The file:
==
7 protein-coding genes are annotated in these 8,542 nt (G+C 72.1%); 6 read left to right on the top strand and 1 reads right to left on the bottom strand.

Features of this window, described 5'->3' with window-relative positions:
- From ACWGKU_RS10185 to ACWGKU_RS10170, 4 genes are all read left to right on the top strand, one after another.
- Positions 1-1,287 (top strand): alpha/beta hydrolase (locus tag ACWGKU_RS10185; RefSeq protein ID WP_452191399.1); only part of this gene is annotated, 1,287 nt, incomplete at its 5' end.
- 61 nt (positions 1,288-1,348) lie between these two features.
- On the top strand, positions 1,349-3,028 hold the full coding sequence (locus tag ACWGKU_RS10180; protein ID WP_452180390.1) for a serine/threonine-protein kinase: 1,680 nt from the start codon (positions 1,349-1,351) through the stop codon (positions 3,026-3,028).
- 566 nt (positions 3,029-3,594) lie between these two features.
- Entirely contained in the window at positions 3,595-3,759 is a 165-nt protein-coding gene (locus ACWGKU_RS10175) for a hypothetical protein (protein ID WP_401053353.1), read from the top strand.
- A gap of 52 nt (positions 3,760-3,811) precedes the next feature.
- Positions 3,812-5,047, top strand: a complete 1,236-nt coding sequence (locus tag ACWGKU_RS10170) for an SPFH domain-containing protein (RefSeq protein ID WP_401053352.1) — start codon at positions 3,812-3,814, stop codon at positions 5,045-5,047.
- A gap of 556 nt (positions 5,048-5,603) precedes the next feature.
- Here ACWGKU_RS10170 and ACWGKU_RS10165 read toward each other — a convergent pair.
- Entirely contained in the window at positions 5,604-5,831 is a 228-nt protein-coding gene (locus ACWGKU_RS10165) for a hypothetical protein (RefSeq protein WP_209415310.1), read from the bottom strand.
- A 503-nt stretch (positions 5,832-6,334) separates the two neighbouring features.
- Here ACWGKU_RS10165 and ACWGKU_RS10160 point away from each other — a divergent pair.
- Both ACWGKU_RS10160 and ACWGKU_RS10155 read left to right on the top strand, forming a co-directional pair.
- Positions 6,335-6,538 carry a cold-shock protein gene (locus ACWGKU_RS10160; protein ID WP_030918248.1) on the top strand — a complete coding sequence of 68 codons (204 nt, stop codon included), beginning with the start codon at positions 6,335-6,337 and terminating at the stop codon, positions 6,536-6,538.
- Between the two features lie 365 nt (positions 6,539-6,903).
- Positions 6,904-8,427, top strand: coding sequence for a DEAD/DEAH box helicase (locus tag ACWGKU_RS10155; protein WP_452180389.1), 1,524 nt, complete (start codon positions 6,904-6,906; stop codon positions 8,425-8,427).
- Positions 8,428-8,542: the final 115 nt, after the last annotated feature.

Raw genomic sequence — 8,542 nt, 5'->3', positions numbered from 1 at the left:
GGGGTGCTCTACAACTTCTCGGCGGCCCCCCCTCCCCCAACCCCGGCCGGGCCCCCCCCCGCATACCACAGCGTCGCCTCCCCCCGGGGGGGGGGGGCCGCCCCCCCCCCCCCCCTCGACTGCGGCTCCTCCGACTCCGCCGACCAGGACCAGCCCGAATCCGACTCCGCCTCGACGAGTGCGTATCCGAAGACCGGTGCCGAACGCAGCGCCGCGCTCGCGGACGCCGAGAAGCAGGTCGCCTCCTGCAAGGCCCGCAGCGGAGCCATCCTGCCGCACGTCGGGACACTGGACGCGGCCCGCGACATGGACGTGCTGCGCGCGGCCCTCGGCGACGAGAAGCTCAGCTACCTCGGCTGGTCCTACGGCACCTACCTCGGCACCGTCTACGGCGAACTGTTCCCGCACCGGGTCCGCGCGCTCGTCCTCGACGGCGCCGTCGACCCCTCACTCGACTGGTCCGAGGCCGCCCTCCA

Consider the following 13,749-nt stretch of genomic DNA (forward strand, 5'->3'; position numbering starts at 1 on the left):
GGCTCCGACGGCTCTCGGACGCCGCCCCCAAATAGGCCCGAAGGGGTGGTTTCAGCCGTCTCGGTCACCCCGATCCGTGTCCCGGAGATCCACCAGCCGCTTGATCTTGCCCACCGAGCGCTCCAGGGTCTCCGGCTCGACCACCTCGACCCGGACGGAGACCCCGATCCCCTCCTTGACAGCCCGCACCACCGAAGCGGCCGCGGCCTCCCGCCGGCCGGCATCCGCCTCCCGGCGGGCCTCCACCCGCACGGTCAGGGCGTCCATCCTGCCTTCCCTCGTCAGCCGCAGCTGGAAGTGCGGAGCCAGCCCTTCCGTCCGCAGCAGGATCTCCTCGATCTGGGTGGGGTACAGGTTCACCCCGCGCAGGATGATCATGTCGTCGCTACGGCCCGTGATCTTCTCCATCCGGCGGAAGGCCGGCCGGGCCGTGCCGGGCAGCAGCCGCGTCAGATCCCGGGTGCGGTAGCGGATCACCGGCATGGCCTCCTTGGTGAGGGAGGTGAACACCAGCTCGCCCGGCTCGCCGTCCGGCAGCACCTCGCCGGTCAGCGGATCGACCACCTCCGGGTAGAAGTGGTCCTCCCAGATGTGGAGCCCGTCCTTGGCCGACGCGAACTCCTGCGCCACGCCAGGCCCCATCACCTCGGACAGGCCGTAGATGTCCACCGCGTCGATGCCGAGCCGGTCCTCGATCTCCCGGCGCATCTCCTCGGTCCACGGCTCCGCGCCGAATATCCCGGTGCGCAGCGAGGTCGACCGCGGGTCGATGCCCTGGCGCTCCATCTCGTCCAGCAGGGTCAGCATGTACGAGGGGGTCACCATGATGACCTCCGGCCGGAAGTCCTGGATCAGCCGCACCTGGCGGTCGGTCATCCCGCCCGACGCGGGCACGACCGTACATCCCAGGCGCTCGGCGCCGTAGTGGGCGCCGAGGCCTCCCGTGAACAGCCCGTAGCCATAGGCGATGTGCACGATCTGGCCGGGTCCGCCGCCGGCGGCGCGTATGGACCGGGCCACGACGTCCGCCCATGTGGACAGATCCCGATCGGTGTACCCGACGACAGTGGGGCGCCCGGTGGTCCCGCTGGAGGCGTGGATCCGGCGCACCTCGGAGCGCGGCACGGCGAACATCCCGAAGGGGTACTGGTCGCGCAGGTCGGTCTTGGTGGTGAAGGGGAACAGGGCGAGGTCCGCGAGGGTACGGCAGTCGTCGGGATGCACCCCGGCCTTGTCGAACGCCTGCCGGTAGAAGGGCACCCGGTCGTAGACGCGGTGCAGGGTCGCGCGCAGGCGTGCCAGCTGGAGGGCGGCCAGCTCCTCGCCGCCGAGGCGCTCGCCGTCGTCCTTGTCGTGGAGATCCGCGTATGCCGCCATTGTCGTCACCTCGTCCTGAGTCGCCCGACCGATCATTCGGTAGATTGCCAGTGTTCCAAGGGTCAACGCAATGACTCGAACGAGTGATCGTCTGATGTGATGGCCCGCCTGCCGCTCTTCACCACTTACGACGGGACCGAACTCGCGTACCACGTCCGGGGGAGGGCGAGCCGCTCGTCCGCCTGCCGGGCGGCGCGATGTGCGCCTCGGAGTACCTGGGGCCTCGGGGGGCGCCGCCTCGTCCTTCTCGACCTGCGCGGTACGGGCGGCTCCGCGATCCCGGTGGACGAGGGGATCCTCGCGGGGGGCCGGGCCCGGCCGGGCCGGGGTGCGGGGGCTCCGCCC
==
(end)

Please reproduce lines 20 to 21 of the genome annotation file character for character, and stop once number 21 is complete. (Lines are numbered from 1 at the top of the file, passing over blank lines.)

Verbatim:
- Positions 8,428-8,542: the final 115 nt, after the last annotated feature.

Raw genomic sequence — 8,542 nt, 5'->3', positions numbered from 1 at the left: